Intensification and Resident Conflict
Intensification and Resident Conflict
Certain infill builders were recently called to task by the Councillor for Ward 15 (Kitchissippi), Jeff Leiper, for their inappropriate conduct in his ward. The concerns listed were manifold but basically boiled down to a lack of respect shown by these companies towards local residents and abutting neighbours while constructing infill projects. The Councillor’s suggested solution was for the Greater Ottawa Home Builders’ Association (GOHBA) to finance an Ombudsman who would effectively police infill builders whose conduct was not up to standard. This idea quickly gained traction and moved from social to mainstream media with some speed. Clearly these issues resonate with Ottawa residents, as does the idea that something should be done to remedy the situation.
There is no doubt some substance to these concerns. Infill building in and of itself is intrusive and, by definition, you are altering the physical landscape. To do so requires heavy machinery, people to operate it, and multitudes of tradespeople to build the projects, all of whom have cars that they need to travel to the site. Because the nature of the development is infill, it is occurring in an already built up landscape, invariably in older parts of the city, which have narrower rights-of-way and in general less space to operate. So, to actually build an infill project without impacting the neighbourhood in some fashion is next to impossible.
That said, it does not excuse the conduct of certain companies who are clearly disrespectful towards the neighbourhoods in which they are operating. If anything, this physical environment should demand more care and thought as to how the project can be executed, while minimizing the impact on the local community. In some cases that is not happening and the net result is to bring the entire industry into disrepute. Given that GOHBA represents some 400 industry companies, it clearly behooves the organization to become part of the solution to this problem.
However, there are a few facts that are worth noting before focusing on potential solutions. The most important fact is that ‘not all builders are born equal’. There are two very separate groups involved in infill development with the problem players being entrepreneurs whose primary focus is to maximize profit at the expense of all other considerations. These operators are not part of any professional associations and do not need to concern themselves with their company’s reputation. Companies such as this usually build projects on their own account and then sell them on the open market to unsuspecting buyers. We know anecdotally that these buyers often suffer even more pain following occupancy than surrounding residents did during construction because the same dynamics prevail.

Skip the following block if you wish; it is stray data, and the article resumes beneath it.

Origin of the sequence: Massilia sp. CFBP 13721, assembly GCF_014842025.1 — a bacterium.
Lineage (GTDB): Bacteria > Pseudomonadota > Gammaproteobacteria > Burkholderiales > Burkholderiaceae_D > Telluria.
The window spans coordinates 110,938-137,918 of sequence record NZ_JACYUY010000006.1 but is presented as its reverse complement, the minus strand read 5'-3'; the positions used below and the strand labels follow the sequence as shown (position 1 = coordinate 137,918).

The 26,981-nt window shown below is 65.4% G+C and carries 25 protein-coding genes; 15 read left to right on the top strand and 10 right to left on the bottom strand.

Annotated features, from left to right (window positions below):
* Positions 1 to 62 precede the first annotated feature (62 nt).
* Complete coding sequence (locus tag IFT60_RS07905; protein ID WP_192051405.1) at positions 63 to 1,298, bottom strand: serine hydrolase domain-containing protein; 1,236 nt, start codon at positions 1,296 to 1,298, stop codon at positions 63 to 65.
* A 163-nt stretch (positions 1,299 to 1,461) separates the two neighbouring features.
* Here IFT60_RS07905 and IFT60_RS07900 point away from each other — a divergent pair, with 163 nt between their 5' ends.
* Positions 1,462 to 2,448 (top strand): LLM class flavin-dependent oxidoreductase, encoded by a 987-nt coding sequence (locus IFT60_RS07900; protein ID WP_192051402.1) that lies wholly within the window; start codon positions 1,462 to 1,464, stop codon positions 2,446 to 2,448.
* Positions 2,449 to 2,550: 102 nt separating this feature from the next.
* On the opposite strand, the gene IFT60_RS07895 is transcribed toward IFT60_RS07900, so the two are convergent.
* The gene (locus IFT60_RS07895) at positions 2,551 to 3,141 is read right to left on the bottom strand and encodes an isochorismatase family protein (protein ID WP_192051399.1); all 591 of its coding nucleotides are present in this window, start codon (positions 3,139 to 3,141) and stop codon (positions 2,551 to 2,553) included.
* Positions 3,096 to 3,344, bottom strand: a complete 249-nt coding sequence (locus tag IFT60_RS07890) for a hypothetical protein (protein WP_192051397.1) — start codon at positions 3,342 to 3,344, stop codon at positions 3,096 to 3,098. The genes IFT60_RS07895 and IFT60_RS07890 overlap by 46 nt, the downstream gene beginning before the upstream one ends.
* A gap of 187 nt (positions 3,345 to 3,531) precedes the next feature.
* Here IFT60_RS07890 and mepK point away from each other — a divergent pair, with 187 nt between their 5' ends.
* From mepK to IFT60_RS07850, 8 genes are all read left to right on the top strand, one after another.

The second group are professional builders who are often lifetime or second generation builders and as a result are deeply concerned about maintaining a positive, long term company reputation. They invest a great deal of time, energy, and money to build and protect a reputation because it is their life. They often live with their families in the neighbourhoods in which they work and are part of the fabric of the community. They are usually members of the GOHBA which is a voluntary association for which they pay a significant annual membership fee. Through the GOHBA they receive continuous information such as changes to city bylaws and provincial building codes, new materials, components, and technology.
GOHBA is the voice of residential construction activity in Ottawa and, as such, has a vested interest in the industry being seen in the most positive light possible. Consequently, disrespectful behavior by a handful of independent entrepreneurs is as unacceptable to this organization, as it is to Councillor Leiper and the countless residents who have expressed their concerns in both the social and mainstream media. So there clearly is a problem and GOHBA has as much of a stake in being part of the solution as do elected representatives, community groups, and all others involved in this process.
What then is the solution? To a certain degree, these problems are perennial. They occur across all municipalities in Ontario and likely all municipal jurisdictions across the continent. Anywhere in inner city locations where construction is occurring, conflict between the builder and local residents is going to arise. The issue then is how to separate and deal with the legitimate but annoying construction related activity by professional builders from the irresponsible and unnecessary actions of unprofessional business entities. The solution likely rests in a multi-pronged approach. One initiative could be to establish a two tier approval process where professional, responsible builders are rewarded for their conduct and irresponsible companies are penalized. These ‘rewards’ could take the form of speedier approvals, less financially onerous requirements, and reduced oversight with the opposite approach used for companies that have proven themselves to be unreliable.
Because this is not a new issue, some initiatives have already been taken to try and deal with the problems. One of these was the development of guidelines for building in mature neighbourhoods that were put together by the City in 2016 and widely distributed by the GOHBA. City officials took the time to attend GOHBA Urban Infill Council meetings to discuss the guidelines, identify the most common complaints, and suggest alternative approaches that might assist. These guidelines are still available and can be found on GOHBA’s website – www.gohba.ca. Unfortunately, GOHBA lacks the financial capacity and regulatory authority to act as an Ombudsman and could only sanction members who are not the primary problem builders in this matter.